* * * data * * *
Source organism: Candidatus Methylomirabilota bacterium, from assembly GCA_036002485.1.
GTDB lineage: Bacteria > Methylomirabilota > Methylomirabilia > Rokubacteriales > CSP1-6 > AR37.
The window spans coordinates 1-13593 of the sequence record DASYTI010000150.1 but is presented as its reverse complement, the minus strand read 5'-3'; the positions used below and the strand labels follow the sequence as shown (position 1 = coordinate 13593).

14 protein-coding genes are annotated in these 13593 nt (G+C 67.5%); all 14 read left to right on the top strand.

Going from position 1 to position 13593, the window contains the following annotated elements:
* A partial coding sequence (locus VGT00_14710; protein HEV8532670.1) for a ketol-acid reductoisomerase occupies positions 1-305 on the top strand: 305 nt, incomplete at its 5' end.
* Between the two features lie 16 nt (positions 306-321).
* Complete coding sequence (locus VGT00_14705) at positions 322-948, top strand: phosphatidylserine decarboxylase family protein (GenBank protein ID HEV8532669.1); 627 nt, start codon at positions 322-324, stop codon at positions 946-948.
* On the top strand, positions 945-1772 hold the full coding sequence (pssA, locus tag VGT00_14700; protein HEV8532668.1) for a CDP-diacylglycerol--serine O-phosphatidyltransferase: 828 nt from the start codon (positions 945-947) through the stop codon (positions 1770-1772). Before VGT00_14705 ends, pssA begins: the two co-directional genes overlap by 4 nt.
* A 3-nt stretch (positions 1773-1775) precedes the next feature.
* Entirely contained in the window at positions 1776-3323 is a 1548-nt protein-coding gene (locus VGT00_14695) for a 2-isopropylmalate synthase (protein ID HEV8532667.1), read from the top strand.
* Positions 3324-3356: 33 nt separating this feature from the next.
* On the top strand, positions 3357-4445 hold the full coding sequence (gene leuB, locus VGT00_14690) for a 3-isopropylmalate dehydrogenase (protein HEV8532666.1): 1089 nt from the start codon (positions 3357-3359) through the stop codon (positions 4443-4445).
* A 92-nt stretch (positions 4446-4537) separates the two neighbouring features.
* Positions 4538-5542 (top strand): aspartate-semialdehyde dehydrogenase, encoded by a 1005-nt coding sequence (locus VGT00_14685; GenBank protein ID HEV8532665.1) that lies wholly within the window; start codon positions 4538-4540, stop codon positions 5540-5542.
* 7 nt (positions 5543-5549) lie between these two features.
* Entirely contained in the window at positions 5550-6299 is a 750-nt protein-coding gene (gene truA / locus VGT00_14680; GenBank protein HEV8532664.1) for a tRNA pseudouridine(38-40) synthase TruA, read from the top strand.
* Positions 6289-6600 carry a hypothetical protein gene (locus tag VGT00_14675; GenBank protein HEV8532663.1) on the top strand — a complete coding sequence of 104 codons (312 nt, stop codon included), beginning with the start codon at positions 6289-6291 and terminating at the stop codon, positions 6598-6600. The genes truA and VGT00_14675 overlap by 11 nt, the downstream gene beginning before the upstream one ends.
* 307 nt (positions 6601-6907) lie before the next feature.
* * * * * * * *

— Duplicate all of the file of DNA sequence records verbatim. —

Source organism: Candidatus Methylomirabilota bacterium, from assembly GCA_036002485.1.
GTDB lineage: Bacteria > Methylomirabilota > Methylomirabilia > Rokubacteriales > CSP1-6 > AR37.
The window spans coordinates 1-13593 of the sequence record DASYTI010000150.1 but is presented as its reverse complement, the minus strand read 5'-3'; the positions used below and the strand labels follow the sequence as shown (position 1 = coordinate 13593).

14 protein-coding genes are annotated in these 13593 nt (G+C 67.5%); all 14 read left to right on the top strand.

Going from position 1 to position 13593, the window contains the following annotated elements:
* A partial coding sequence (locus VGT00_14710; protein HEV8532670.1) for a ketol-acid reductoisomerase occupies positions 1-305 on the top strand: 305 nt, incomplete at its 5' end.
* Between the two features lie 16 nt (positions 306-321).
* Complete coding sequence (locus VGT00_14705) at positions 322-948, top strand: phosphatidylserine decarboxylase family protein (GenBank protein ID HEV8532669.1); 627 nt, start codon at positions 322-324, stop codon at positions 946-948.
* On the top strand, positions 945-1772 hold the full coding sequence (pssA, locus tag VGT00_14700; protein HEV8532668.1) for a CDP-diacylglycerol--serine O-phosphatidyltransferase: 828 nt from the start codon (positions 945-947) through the stop codon (positions 1770-1772). Before VGT00_14705 ends, pssA begins: the two co-directional genes overlap by 4 nt.
* A 3-nt stretch (positions 1773-1775) precedes the next feature.
* Entirely contained in the window at positions 1776-3323 is a 1548-nt protein-coding gene (locus VGT00_14695) for a 2-isopropylmalate synthase (protein ID HEV8532667.1), read from the top strand.
* Positions 3324-3356: 33 nt separating this feature from the next.
* On the top strand, positions 3357-4445 hold the full coding sequence (gene leuB, locus VGT00_14690) for a 3-isopropylmalate dehydrogenase (protein HEV8532666.1): 1089 nt from the start codon (positions 3357-3359) through the stop codon (positions 4443-4445).
* A 92-nt stretch (positions 4446-4537) separates the two neighbouring features.
* Positions 4538-5542 (top strand): aspartate-semialdehyde dehydrogenase, encoded by a 1005-nt coding sequence (locus VGT00_14685; GenBank protein ID HEV8532665.1) that lies wholly within the window; start codon positions 4538-4540, stop codon positions 5540-5542.
* 7 nt (positions 5543-5549) lie between these two features.
* Entirely contained in the window at positions 5550-6299 is a 750-nt protein-coding gene (gene truA / locus VGT00_14680; GenBank protein HEV8532664.1) for a tRNA pseudouridine(38-40) synthase TruA, read from the top strand.
* Positions 6289-6600 carry a hypothetical protein gene (locus tag VGT00_14675; GenBank protein HEV8532663.1) on the top strand — a complete coding sequence of 104 codons (312 nt, stop codon included), beginning with the start codon at positions 6289-6291 and terminating at the stop codon, positions 6598-6600. The genes truA and VGT00_14675 overlap by 11 nt, the downstream gene beginning before the upstream one ends.
* 307 nt (positions 6601-6907) lie before the next feature.